You have answered correctly, Lawman! Indeed you are an expert in the law. You have penetrated to its heart and summarized exactly what is required of you. So now, Jesus says, alluding to the words of Lev 18.5 that Paul also quotes when he deals with these same issues of law and gospel, just do that and you will live.
Now this expert in the law is at a crossroads. He knows that he doesn’t love his neighbor as he loves himself. So what is he going to do? He could do one of two things. He could fall at Jesus’ feet and confess his sins and plead for mercy and be justified by faith alone. Or he could try to justify himself. And like we all have at one time or another, he chose plan B and sought to justify himself. Luke 10:29 But he, desiring to justify himself, said to Jesus, “And who is my neighbor?”
Do you see what he’s doing by asking this question? He’s trying to dumb down the requirement to make it doable. He’s thinking, “obviously I can’t love everybody as I love myself, so maybe I can get Jesus to explain this requirement in a way that will make it more manageable.” He’s looking for a loophole. Note it well: His need to justify himself, his need to convince himself that he is in the right forces him to regard most people as not his neighbor. He is forced to regard the needs of most people as not his concern because if he does accept responsibility for meeting the needs of his neighbor he will be crushed by the guilt. He has to define loving his neighbor as something within his own power so that he can do it and justify himself.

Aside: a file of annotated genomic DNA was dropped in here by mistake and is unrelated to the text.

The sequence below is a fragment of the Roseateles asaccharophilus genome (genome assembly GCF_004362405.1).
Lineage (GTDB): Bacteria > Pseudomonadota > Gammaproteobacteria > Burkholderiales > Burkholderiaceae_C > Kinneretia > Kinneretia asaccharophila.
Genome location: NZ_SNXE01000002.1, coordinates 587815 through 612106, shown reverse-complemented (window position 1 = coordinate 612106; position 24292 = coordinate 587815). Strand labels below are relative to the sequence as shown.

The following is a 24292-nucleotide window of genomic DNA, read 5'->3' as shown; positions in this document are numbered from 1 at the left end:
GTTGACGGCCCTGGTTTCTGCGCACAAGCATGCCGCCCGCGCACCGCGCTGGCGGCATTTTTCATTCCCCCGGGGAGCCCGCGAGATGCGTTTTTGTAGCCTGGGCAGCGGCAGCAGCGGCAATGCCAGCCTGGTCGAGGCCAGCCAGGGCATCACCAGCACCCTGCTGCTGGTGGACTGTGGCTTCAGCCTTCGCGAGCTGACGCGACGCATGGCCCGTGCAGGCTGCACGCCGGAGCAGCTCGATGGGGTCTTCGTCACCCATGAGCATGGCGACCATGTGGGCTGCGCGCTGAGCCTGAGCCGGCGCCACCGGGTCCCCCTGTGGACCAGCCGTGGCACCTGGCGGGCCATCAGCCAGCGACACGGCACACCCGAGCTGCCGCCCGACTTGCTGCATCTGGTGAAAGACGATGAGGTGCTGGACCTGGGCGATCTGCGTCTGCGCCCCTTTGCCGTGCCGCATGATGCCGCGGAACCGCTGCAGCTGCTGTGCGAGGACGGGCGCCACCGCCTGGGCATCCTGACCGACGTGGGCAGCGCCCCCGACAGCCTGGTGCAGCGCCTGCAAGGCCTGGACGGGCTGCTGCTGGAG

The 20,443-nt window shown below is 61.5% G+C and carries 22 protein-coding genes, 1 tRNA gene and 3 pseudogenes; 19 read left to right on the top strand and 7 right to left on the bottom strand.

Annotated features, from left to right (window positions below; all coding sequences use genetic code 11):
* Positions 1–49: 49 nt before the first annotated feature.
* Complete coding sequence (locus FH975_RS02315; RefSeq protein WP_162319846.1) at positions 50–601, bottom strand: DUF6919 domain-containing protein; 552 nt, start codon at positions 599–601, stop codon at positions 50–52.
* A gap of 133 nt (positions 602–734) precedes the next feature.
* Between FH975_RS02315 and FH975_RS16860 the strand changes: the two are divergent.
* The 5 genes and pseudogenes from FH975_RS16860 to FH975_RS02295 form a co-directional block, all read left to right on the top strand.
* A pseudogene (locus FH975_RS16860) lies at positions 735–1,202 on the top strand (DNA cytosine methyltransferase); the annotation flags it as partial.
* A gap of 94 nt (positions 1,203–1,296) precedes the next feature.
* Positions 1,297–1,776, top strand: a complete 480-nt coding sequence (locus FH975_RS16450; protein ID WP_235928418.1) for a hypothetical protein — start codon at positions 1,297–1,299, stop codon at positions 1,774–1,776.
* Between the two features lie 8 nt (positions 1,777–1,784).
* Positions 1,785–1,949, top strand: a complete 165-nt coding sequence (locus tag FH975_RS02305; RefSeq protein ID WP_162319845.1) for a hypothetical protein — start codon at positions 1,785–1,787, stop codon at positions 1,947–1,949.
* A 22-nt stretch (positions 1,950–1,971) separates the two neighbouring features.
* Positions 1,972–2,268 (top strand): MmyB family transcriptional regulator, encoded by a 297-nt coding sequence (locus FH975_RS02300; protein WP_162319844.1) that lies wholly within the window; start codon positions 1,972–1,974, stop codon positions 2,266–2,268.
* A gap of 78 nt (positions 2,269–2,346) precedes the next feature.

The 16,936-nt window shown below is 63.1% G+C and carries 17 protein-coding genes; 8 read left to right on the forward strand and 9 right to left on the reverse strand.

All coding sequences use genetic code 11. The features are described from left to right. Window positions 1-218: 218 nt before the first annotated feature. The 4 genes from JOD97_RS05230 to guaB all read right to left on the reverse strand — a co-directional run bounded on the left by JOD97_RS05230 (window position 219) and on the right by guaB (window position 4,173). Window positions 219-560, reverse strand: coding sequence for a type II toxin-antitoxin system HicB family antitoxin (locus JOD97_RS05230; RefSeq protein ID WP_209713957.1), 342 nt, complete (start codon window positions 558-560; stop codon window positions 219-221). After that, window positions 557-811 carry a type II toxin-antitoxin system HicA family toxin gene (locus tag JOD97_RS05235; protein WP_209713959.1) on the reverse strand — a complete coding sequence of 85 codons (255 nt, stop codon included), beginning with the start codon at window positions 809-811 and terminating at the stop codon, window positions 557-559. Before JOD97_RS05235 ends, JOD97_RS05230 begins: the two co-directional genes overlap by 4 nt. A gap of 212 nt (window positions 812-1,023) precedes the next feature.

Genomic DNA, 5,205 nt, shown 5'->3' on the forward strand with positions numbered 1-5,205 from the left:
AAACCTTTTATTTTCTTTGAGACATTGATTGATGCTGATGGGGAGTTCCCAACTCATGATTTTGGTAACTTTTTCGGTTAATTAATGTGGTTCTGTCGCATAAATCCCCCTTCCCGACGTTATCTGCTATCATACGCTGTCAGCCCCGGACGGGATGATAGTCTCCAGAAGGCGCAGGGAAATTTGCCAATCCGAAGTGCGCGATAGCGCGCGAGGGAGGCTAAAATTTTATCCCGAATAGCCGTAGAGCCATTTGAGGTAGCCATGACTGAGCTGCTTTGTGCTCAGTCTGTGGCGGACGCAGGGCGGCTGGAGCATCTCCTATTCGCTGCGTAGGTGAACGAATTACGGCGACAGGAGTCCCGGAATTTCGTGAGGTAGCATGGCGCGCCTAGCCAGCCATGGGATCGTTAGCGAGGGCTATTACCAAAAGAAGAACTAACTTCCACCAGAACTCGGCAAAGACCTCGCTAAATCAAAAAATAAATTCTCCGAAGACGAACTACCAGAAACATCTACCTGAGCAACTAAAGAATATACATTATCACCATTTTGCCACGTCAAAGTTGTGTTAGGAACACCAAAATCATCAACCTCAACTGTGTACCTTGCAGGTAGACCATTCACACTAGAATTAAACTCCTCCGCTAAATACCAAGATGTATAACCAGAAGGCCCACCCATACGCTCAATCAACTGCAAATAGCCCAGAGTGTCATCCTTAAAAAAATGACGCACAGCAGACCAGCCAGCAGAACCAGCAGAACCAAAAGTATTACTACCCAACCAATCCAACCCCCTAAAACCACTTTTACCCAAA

So here’s the money sentence. Are you ready for it? Here’s the sentence that I pray will define the second half of my life and ministry. I conclude from Luke 10:29 that the key to overcoming neighbor-avoidance behavior is believing in justification by faith alone. (2x)